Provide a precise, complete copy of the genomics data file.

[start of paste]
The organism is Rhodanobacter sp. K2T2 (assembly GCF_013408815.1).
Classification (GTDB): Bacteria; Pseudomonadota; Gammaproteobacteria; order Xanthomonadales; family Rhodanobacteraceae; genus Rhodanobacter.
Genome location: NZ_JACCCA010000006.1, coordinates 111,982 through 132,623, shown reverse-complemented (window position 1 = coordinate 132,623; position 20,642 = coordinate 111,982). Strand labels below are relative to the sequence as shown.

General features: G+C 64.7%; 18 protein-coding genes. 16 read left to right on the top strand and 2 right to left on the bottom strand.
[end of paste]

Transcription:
The organism is Rhodanobacter sp. K2T2 (assembly GCF_013408815.1).
Classification (GTDB): Bacteria; Pseudomonadota; Gammaproteobacteria; order Xanthomonadales; family Rhodanobacteraceae; genus Rhodanobacter.
Genome location: NZ_JACCCA010000006.1, coordinates 111,982 through 132,623, shown reverse-complemented (window position 1 = coordinate 132,623; position 20,642 = coordinate 111,982). Strand labels below are relative to the sequence as shown.

General features: G+C 64.7%; 18 protein-coding genes. 16 read left to right on the top strand and 2 right to left on the bottom strand.